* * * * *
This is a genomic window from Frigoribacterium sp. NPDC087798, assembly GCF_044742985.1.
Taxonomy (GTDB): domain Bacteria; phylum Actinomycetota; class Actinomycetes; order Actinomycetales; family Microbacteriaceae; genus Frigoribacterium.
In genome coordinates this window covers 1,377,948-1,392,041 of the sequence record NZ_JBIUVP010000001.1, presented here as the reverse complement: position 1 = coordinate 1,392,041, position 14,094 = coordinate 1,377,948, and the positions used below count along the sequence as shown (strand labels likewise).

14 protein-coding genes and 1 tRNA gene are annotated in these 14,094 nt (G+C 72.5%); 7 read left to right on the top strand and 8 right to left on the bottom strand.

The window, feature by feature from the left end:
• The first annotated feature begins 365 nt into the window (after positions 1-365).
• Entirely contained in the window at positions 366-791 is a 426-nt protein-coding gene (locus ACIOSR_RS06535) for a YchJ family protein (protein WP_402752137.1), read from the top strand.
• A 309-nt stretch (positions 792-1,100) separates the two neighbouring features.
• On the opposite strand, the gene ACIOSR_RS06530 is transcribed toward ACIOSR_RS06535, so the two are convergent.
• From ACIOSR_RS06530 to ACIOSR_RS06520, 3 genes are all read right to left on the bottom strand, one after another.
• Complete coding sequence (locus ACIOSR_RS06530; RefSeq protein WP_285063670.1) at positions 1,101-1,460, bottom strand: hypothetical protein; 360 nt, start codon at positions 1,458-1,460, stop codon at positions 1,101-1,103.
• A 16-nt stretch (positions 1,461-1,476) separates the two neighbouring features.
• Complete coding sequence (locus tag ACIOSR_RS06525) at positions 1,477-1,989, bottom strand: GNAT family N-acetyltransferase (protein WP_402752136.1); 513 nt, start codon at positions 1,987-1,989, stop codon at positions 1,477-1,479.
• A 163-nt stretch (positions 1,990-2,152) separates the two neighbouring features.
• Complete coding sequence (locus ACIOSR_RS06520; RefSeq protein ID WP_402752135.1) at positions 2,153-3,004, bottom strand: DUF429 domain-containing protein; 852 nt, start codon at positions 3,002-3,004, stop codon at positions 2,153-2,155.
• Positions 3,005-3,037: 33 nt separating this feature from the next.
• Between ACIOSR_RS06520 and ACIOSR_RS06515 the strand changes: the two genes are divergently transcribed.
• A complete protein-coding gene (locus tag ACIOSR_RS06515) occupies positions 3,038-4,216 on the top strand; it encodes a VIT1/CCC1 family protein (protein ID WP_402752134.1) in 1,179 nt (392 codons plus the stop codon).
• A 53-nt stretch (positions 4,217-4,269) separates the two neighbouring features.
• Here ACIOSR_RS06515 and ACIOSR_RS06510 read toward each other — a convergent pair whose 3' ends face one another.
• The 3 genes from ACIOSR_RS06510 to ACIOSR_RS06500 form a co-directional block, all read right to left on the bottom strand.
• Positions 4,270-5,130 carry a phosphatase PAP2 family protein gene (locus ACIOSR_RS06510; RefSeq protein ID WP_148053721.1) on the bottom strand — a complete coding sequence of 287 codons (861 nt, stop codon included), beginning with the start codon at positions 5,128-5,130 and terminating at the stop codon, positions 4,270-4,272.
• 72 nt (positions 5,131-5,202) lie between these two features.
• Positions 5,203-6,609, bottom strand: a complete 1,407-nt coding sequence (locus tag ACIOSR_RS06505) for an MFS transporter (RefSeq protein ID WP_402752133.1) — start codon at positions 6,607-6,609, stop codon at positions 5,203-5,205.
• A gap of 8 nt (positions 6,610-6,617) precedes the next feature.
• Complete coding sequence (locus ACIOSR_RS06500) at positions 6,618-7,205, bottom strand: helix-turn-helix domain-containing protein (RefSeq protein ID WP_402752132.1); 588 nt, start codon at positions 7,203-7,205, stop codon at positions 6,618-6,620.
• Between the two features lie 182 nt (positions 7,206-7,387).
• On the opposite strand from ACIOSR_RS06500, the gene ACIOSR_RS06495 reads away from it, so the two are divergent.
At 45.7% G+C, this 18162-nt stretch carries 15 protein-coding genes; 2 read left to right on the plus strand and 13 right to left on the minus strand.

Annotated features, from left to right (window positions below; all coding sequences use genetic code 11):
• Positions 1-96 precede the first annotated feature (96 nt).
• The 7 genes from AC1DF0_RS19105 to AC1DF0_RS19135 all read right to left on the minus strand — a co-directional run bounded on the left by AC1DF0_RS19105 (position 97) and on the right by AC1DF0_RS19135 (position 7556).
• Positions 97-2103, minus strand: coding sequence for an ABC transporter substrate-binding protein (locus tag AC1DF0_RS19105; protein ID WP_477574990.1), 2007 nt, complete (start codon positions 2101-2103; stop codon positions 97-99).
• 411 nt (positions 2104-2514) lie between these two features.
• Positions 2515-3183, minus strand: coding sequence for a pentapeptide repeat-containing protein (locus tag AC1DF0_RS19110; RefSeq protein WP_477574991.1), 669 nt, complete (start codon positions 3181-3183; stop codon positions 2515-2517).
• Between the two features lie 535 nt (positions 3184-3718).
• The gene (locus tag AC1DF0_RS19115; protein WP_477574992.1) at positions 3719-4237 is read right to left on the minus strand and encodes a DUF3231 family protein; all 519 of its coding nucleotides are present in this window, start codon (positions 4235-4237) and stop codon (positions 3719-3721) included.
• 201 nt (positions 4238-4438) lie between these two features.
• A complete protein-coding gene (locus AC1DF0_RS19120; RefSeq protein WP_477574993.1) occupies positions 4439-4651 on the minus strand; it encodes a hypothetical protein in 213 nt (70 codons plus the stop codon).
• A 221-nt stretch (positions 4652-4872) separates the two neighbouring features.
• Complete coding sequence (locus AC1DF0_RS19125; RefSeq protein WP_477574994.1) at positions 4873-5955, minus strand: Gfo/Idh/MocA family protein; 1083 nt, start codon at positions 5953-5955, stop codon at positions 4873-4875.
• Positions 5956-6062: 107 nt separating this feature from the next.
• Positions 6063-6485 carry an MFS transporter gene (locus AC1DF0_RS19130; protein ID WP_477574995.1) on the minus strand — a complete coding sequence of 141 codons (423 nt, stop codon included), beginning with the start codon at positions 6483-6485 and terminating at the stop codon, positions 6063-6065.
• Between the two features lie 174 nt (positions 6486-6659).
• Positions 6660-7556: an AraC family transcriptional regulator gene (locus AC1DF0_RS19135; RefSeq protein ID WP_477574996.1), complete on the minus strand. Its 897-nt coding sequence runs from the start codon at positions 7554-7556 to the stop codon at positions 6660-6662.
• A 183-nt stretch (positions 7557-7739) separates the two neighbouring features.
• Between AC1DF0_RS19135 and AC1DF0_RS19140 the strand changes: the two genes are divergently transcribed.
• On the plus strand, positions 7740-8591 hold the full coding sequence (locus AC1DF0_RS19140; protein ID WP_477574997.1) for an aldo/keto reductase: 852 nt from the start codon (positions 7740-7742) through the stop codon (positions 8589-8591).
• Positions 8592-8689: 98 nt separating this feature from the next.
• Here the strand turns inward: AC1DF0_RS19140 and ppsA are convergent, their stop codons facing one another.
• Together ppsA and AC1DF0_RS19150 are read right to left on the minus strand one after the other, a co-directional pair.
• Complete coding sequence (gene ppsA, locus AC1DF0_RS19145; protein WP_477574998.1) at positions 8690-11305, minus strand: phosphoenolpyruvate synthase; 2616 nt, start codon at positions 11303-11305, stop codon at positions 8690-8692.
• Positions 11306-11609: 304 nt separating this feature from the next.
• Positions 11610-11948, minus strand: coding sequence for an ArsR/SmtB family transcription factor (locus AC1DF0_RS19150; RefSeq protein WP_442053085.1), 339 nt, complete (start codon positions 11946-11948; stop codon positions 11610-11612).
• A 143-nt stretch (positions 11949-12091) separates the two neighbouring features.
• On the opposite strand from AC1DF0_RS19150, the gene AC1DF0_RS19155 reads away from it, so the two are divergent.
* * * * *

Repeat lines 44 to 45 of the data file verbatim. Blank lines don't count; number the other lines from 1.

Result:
• Between the two features lie 174 nt (positions 6486-6659).
• Positions 6660-7556: an AraC family transcriptional regulator gene (locus AC1DF0_RS19135; RefSeq protein ID WP_477574996.1), complete on the minus strand. Its 897-nt coding sequence runs from the start codon at positions 7554-7556 to the stop codon at positions 6660-6662.